Credible Christian Worship

Churches do many things, including things that look rather political. They can engage in charitable activities, advocate for social justice, provide social outlets (often called fellowship). But at the heart of the church is, I believe, the worship of God. It is worship that defines the mission of the church, so that it is more than "outreach." I realize people come to church buildings and join congregations for many different reasons, but are they formed by what happens in worship? 

I recently re-read Craig Watt's powerful and provocative book Bowing Toward Babylon (Cascade, 2017) --- and my review of the book should be up tomorrow --- which speaks to the way in which nationalism too often malforms our worship, which leads to the malformation of the Christian. The question is --- what is credible Christian worship? That's a question that I, as one who is engaged in planning and leading worship, that I have great interest in.

Craig writes: 
Whenever worship is not at the heart of the church, the church ceases to be itself. Its purpose and identity go astray. The church dissolves into a mere service organization or social club. Worship is what keeps the character of the church intact and insures that the central focus of the church remains where it should be---on God. Worship does the same for the character and focus of each individual worshiper. It grounds the life and identity of the believer in God. Worship draws attention away from the personal preoccupations, directing it to the one who is worthy of all praise and loyalty.  (p. 40).

There is nothing wrong with service organizations or social clubs. They have their place, but they are not the church. Worship reminds us that our ultimate loyalty or allegiance is to God, and that this allegiance to God crosses national and ethnic boundaries. Unfortunately, as Craig points out in vivid terms, we are often tempted to shift our attention in worship away from God to other designs on our allegiance. Again, the biggest challenge is nationalism. I will say more in my review, but I'd like to suggest that those of us who are Christians consider carefully the role of worship in forming us into the people of God. But what happens in worship doesn't stay in worship. True, credible worship leads into mission.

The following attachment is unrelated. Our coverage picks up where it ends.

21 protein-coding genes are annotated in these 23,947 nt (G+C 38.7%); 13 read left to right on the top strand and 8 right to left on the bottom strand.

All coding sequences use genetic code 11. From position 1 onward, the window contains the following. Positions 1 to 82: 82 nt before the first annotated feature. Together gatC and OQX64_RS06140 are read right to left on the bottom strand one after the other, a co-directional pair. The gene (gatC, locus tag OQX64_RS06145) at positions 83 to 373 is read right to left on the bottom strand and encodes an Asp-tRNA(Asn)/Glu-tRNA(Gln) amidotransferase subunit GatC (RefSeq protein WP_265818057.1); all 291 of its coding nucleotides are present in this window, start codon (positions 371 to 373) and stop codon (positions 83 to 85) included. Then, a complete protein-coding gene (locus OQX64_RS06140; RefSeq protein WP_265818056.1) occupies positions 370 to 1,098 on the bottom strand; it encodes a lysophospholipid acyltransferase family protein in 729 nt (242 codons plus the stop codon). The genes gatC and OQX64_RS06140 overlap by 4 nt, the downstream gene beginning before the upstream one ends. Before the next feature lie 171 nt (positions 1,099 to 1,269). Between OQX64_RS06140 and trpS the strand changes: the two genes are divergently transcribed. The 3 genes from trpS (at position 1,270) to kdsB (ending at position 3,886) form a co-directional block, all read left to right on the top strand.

Again, I let Craig speak:

In celebrating who God is and what God has done we are challenged to see everything in a new way. What we do as the gathered church does not stay at church, not if we worship with an attentive faith. It provides us with a lens through which we see ourselves and the world around us and shapes our predispositions so we will live faithfully. The presence and character of God honored in worship touches everything. Likewise, any notion of how we are to live in the world that makes sense apart from worship should leave people of faith ill at ease.  (p. 40-41). 
 How then does worship form us and provide us with a lens to view the world in which we live?


John said…
How we design worship will be affected by how we understand what takes place in a worship encounter.

I take issue with your comment that the [b]iggest challenge is nationalism. This is too limited, and too limiting, and such a narrow focus comes from asking both too much and too little from worship. The purpose of worship is not to form us as citizens of our country, the world, creation, or even of the Christian Church. However, we can anticipate that our perspective and self assessment of our role(s) ought to be profoundly altered by our time spent in communion with the holy.

Worship is not a reminder of anything. It is both an invitation and an opportunity to spend time with the sacred, with our hearts open to the wonder and nourishment that can only come from such an encounter.

The greater challenge then is for those present to break down the interior barriers, even if just for a few moments on a Sunday morning, which prevent them from moving from the mindset of a spectator at a worship event into that of a participant in a spiritual encounter with the God of creation, to become sacramentally present in the moment.

That is the ultimate challenge which those of us engaged in the design and presentation of a worship service need to keep uppermost in our minds. The goal is to provide an environment which is sufficiently invitational and engaging to allow those present, each in their own way, to let down those barriers.

Like the Emmaus encounter, once we have intimately encountered the Lord of all, rest assured we will be changed, we will be naturally, and fundamentally transformed into citizens of the Kingdom.

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